THE DRUG T-DM1 (TRASTUZUMAB EMTANSINE), which packs a one-two punch against a common type of breast tumor, has generated excitement about a new family of targeted therapies designed to deliver potent cancer treatment with fewer of the adverse side effects of traditional chemotherapy.
The new targeted therapies, called antibody-drug conjugates (ADCs), work like a Trojan horse: An antibody attaches to a receptor on the surface of a cancer cell—like a key in a lock—and then releases a cancer-killing chemical into the cell. For T-DM1, the antibody is Herceptin (trastuzumab), a targeted therapy used to treat HER2-positive breast cancer, and the chemotherapy drug is DM1. In a recent phase III clinical trial, patients who received T-DM1 reported fewer side effects and experienced about three months more before symptoms worsened than those receiving the standard of care.
“We really are in an age where patients may not have to pay a toxicity price to have their tumors effectively treated,” says Kimberly Blackwell, an oncologist at the Duke University School of Medicine in Durham, N.C., who led the study of T-DM1. She presented the results in June at the annual meeting of the American Society of Clinical Oncology.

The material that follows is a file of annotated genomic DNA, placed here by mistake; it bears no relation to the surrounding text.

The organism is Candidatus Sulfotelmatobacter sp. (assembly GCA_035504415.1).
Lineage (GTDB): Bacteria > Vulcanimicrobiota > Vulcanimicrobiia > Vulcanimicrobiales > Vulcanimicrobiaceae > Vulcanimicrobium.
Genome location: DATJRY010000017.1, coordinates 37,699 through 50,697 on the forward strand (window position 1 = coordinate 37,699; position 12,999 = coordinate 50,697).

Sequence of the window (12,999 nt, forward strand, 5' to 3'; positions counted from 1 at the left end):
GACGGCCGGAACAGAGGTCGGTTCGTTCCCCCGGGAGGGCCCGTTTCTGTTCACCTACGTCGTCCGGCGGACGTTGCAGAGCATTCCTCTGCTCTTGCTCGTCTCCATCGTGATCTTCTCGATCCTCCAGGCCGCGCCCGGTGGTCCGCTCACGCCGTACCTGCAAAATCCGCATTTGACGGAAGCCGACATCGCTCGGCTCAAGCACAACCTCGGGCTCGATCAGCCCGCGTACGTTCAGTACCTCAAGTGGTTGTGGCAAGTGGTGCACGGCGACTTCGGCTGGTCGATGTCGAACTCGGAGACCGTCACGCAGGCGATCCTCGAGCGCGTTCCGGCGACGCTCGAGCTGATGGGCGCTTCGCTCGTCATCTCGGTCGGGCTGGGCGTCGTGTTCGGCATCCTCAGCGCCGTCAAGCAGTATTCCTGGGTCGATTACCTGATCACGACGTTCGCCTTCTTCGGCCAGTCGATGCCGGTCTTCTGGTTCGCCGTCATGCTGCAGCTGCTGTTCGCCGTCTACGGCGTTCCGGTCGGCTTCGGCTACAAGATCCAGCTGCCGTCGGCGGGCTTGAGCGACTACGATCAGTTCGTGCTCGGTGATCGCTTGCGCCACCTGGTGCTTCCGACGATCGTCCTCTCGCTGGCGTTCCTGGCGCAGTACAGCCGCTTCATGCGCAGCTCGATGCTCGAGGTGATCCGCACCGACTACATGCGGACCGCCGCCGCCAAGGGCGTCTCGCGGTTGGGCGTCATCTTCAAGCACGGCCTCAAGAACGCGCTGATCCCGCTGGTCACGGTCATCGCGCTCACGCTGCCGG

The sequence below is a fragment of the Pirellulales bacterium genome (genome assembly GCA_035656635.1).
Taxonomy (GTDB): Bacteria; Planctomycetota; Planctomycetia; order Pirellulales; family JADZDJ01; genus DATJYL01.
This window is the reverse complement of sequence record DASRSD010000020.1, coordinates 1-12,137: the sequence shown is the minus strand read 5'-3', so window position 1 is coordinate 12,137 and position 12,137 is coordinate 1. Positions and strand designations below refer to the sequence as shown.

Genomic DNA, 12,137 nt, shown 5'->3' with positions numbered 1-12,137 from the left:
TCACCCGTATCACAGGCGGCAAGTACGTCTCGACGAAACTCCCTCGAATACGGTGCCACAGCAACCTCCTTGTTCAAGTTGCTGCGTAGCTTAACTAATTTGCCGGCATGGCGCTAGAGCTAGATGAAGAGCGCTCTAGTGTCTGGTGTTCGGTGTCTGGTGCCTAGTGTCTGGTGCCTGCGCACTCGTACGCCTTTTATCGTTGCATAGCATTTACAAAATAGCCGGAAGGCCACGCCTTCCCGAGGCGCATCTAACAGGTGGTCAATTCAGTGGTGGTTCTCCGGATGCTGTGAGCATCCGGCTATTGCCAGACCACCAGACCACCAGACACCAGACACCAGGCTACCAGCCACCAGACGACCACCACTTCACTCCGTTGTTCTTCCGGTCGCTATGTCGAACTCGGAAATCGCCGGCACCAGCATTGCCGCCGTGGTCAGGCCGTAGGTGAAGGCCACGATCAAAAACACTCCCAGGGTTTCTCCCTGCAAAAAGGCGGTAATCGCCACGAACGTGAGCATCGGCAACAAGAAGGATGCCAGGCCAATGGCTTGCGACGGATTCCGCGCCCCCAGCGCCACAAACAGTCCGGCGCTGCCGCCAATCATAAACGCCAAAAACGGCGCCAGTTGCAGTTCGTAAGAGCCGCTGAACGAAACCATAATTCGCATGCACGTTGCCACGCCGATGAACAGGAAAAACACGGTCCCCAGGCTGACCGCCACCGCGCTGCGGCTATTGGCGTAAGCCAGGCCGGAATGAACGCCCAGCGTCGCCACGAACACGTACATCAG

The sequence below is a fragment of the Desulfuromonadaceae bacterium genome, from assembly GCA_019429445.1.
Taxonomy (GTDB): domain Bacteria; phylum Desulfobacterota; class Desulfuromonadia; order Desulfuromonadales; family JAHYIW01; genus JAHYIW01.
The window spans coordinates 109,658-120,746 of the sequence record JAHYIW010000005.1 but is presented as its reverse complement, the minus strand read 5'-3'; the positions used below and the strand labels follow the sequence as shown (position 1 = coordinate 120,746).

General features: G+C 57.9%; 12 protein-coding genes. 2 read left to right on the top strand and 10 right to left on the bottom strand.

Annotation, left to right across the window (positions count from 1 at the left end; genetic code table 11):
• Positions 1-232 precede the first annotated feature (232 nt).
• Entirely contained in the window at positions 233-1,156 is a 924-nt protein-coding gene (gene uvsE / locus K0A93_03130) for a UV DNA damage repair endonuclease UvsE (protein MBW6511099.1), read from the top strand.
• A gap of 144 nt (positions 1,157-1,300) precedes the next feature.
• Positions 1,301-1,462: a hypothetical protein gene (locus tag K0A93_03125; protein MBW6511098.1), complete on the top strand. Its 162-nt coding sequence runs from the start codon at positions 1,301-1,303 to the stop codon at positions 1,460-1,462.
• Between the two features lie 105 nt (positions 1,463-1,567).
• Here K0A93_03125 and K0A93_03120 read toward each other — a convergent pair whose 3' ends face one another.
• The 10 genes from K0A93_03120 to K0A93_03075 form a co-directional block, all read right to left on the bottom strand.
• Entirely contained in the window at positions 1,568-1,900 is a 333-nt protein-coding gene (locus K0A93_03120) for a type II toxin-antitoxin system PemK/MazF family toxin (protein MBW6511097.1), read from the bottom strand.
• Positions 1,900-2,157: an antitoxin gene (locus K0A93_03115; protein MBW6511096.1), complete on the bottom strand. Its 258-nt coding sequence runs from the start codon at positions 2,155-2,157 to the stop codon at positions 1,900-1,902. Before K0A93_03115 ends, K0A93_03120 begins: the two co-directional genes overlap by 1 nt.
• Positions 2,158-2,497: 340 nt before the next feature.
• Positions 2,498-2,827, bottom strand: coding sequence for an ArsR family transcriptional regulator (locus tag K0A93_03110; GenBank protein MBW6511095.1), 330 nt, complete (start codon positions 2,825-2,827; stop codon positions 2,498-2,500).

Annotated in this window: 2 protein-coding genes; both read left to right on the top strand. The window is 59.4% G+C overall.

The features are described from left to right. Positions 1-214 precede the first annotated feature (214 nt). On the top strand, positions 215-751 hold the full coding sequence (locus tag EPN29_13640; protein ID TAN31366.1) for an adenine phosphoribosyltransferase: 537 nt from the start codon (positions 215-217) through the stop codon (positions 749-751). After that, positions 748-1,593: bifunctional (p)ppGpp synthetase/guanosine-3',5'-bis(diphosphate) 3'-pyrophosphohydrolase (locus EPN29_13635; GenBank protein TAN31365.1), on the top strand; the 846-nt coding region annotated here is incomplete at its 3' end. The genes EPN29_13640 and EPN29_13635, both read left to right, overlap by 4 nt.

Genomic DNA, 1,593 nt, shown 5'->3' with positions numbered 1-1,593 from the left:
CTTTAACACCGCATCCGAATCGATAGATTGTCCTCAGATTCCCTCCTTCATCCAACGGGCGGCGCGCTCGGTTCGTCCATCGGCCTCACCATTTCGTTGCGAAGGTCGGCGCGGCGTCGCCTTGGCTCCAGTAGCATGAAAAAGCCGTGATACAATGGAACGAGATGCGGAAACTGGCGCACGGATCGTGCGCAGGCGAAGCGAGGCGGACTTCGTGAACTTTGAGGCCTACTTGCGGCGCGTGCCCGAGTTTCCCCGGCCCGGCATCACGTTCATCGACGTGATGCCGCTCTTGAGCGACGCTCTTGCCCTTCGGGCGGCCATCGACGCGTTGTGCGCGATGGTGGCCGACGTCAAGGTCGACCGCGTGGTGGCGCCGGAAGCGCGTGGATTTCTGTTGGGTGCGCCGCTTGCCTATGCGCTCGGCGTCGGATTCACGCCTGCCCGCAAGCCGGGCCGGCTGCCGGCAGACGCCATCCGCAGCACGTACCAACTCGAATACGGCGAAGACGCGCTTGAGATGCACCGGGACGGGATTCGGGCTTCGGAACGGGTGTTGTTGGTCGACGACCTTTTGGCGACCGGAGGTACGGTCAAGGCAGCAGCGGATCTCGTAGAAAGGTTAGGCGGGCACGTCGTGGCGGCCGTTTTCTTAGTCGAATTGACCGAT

“This is really exciting,” says Tom Reynolds, the chief medical officer for Seattle Genetics, which develops ADC drugs (but does not make T-DM1, which is being developed by Genentech). “What we’re seeing in the field is the evolution from the sledgehammer approach, which is pounding patients with chemotherapy, to a targeted approach that minimizes side effects.”
Seattle Genetics makes Adcetris (brentuximab vedotin), the only ADC drug approved by the U.S. Food and Drug Administration (FDA). Adcetris received accelerated approval in August 2011 for treating some patients with Hodgkin lymphoma or a rare non-Hodgkin lymphoma. Many other ADC drugs that are being developed for different types of cancers are now in clinical trials.
Find Clinical Trials of Antibody-Drug Conjugates (ADCs)
About 20 clinical trials investigating new ADC cancer therapies are under way. To learn more about these trials, go to clinicaltrials.gov and type “antibody drug conjugate” (with the quotation marks) and “cancer” into the search feature. Then click “Hide studies that are not seeking new volunteers.”
Kimberly Tijerina, of Conroe, Texas, was diagnosed with Hodgkin lymphoma in June 2010, and enrolled in a clinical trial for Adcetris in August 2011. The drug put her into remission. “I had been through other chemotherapy and had mouth sores and nausea and all kinds of crazy stuff,” she says, “but I don’t recall having any” problems with Adcetris.
Adcetris was approved because of the objective response rate (the percentage of patients who experienced complete or partial cancer shrinkage or disappearance) in clinical trials; overall survival data aren’t yet in. For T-DM1, a significant overall survival benefit was reported in late August, but exact figures on the extent of that benefit are not expected until the fall. Blackwell says she hopes the FDA will not wait long to approve it.
“I don’t enjoy making people sick to treat their disease,” she says. Patients have seen the press about T-DM1, “and clinicians are desperate” to offer it. “It’s hard to have an excited woman come into your clinic and not be able to prescribe the drug to her,” she says.
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